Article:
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In the introduction to André Weil's Number of solutions of equations in finite fields he mentions article 358 of Gauss' Disquisitiones. Can someone please show me the connection here:

How does the Gaussian sum of order $3$, for primes of the form $p = 3n+1$ determine the number of solutions for all congruence $ax^3 - by^3 = 1 \pmod p$?

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up vote 6 down vote accepted

By ignoring a small subcase ($c = 0$ or $d = 0$), we can count the solutions for $cd \neq 0$ by the sum $\displaystyle \sum_{\stackrel{c+d = 1}{c,d \neq 0}} \#\{x:ax^3 = c\} \times \#\{y: -by^3 = d\} ... (*)$.

Expressing the term in this sum, using multiplicative characters:

Now we look at $\{x: x^3 = u\}$ for some $u$, and we want to calculate its size. This can be interpreted as a sum of cubic characters: $\chi(u) + \chi^2(u) + \chi^3(u)$, where $\chi$ is a cubic character on $\mathbb{Z}/p\mathbb{Z}$, i.e. $\chi \neq 1$, but $\chi^3 = 1$. Now where does this interpretation come from?

  1. If $x^3 = u$ has one solution, it has 3 because $p \equiv 1 \pmod{3}$ tells us that 1 has 3 cube roots in $\mathbb{Z}/p\mathbb{Z}$. On the character side, if $u$ is a cube of something, using $\chi^3 = 1$ w see that $\chi(u) + \chi^2(u) + \chi^3(u) = 3$.

  2. If $x^3 = u$ has no solution, then notice that $\chi(u) \neq 1$. Then if we write $S = \chi(u) + \chi^2(u) + \chi^3(u)$, note that $\chi(u)S = \chi(u)$, which means $S = 0$.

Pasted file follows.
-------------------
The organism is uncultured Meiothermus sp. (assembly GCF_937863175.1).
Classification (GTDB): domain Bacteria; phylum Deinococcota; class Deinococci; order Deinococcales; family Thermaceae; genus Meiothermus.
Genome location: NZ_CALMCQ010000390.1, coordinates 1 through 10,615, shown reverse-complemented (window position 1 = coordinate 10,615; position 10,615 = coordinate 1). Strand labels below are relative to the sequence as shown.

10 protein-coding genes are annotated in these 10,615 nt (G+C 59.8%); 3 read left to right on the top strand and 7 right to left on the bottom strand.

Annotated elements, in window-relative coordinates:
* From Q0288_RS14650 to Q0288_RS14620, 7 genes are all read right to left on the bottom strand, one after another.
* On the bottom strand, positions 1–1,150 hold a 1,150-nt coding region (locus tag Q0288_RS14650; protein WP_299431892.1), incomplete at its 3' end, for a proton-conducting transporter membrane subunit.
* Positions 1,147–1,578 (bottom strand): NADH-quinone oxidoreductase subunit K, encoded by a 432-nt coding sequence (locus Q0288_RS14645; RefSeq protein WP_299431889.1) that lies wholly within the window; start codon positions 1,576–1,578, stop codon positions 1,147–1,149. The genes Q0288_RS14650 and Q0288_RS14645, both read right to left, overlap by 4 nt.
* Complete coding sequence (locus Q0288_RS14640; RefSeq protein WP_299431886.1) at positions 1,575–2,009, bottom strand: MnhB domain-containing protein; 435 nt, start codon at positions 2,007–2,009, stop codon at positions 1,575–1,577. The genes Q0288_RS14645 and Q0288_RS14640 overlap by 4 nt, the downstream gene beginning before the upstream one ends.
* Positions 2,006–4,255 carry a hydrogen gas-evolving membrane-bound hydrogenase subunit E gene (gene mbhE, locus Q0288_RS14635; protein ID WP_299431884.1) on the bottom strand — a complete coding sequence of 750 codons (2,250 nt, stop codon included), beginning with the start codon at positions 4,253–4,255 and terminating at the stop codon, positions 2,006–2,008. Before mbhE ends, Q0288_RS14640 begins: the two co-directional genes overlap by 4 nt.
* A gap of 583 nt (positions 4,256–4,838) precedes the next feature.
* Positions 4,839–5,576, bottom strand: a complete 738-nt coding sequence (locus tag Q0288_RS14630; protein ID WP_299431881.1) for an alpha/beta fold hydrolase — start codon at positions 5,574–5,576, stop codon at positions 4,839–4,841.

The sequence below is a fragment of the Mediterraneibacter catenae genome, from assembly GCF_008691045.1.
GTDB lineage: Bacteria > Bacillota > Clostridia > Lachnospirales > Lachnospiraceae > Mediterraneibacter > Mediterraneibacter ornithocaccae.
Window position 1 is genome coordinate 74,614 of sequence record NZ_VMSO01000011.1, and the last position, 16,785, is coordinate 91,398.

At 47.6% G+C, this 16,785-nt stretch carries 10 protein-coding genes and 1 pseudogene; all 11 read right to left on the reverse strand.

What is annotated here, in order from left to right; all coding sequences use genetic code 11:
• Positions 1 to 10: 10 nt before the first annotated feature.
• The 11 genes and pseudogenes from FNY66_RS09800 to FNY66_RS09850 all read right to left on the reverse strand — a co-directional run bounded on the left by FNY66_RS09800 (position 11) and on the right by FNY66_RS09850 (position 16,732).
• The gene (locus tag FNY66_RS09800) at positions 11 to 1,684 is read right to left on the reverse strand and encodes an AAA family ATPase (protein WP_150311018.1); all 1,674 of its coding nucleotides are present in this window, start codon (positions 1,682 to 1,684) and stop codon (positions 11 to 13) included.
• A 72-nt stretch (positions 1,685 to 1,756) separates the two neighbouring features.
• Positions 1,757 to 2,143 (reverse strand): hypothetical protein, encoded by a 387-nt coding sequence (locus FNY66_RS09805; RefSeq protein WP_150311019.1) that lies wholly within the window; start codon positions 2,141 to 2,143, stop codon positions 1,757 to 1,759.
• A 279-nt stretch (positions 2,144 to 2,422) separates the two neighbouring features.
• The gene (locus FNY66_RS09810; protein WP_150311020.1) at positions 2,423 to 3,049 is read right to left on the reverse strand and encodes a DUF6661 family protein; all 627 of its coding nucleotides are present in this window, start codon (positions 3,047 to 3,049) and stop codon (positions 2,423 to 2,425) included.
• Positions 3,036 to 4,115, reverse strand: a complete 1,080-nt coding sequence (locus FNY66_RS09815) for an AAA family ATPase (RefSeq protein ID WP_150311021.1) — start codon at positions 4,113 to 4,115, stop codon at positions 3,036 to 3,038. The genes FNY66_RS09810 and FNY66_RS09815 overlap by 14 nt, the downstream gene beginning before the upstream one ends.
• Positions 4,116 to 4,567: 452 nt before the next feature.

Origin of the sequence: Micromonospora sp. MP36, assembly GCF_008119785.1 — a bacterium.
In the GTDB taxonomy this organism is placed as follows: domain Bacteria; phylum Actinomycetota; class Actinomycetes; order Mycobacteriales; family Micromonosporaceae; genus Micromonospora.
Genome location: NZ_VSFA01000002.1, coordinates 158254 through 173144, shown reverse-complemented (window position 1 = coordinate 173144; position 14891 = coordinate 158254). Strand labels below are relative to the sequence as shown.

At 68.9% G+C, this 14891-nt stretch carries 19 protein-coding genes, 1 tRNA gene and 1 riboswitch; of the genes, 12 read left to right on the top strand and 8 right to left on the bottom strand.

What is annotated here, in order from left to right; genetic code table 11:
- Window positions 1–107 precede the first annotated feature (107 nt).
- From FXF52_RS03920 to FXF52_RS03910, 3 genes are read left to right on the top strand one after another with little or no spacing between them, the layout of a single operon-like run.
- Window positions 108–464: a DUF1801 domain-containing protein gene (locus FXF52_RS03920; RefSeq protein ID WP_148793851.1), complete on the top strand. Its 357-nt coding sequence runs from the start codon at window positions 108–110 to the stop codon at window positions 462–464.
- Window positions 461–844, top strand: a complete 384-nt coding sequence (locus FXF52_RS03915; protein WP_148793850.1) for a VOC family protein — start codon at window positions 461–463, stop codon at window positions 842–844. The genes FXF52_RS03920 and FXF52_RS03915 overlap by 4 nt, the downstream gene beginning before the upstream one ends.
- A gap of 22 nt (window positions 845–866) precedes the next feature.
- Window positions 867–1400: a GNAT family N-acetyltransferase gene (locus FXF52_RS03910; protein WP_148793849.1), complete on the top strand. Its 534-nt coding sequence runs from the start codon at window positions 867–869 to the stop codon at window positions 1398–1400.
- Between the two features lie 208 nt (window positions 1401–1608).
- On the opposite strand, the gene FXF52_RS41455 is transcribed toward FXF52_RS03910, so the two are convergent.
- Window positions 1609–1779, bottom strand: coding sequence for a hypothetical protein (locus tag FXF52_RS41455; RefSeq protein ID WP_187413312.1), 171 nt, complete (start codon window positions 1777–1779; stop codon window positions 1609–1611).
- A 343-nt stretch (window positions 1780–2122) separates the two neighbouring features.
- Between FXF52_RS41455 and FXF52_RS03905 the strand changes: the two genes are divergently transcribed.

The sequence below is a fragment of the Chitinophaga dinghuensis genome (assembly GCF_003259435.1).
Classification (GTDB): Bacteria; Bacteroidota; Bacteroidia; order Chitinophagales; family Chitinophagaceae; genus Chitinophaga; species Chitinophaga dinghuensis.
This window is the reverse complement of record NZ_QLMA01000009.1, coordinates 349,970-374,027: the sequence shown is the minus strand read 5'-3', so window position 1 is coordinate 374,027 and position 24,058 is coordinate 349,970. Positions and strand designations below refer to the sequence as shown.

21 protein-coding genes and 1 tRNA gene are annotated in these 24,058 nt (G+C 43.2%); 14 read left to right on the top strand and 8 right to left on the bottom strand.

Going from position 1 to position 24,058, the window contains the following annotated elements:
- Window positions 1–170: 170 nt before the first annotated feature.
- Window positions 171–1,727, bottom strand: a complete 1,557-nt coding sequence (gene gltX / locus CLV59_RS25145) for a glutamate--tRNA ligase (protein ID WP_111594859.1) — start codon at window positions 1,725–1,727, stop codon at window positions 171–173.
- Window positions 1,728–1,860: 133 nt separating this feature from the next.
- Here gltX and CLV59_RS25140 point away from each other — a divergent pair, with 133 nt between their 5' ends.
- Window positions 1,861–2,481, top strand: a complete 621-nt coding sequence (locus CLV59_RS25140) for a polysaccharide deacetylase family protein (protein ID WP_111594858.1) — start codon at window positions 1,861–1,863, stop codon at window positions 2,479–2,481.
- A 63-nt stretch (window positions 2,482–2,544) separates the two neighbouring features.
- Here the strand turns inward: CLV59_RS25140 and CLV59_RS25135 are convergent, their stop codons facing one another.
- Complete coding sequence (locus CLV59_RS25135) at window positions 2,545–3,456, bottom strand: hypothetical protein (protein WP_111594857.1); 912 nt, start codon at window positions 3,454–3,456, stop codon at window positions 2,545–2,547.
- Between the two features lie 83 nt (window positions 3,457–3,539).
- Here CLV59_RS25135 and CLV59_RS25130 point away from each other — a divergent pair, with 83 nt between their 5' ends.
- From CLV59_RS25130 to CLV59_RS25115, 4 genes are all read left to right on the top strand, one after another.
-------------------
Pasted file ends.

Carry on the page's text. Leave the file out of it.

So how does this interpretation in terms of characters help? Plug in the character sums in (*). We are going to have a lot of cross terms. These cross terms can be splitted into sums of Jacobi sums, which are closely related to Gauss sums. (See Koblitz' Introduction to Elliptic Curves and Modular forms Section 2.2, or Ireland and Rosen's A Classical Introduction to Modern Number Theory)

The situation here:

In our case, $(*) = \sum_{c+d = 1, c,d \neq 0} \left(1 + \chi(c/a) + \chi^2(c/a)\right)\left(1 + \chi(-d/b) + \chi^2(-d/b)\right)$. There are three types of sum in the expansion. I would do one in each type to show you how it feels like.

  1. $\displaystyle \sum_{c+d = 1, c,d \neq 0} 1 = p-2$, since $c$ can't be 0 or 1 and can be everything else.

  2. $\displaystyle \sum_{c+d = 1, c,d \neq 0} \chi(c/a) = -\chi(1/a)$. To show this, note that for a nontrivial character $\chi$, $\displaystyle \sum_{u \in \mathbb{Z}/p\mathbb{Z}} \chi(u) = 0$, by an argument similar to what we showed in step 2 in the last block.

  3. $\displaystyle \sum_{c+d = 1, c,d \neq 0} \chi(c/a) \psi (-d/b)$, where $\psi = \chi$ or $\chi^2$. This is the one we need Jacobi sums $\displaystyle J(\chi, \psi) = \sum_{x \in \mathbb{Z}/p\mathbb{Z}} \chi(x)\psi(1-x)$. Note that

$\displaystyle \sum_{c+d = 1, c,d \neq 0} \chi(c/a) \psi (-d/b) = \chi(1/a)\psi(-1/b) J(\chi, \psi)$

and that if you check out the books I mentioned before, $J$ can be expressed by Gauss sums of $\chi$ or $\chi^2$.


So after all these work, we can find $\displaystyle \sum_{\stackrel{c+d = 1}{c,d \neq 0}} \#\{x:ax^3 = c\} \times \#\{y: -by^3 = d\} $ in terms of Gauss sums. There remains the case $c = 0$ or $d = 0$, which is easy to do directly. Sum them up, and you get the answer. The two books I mentioned both have examples of these types, so you may want to read them.

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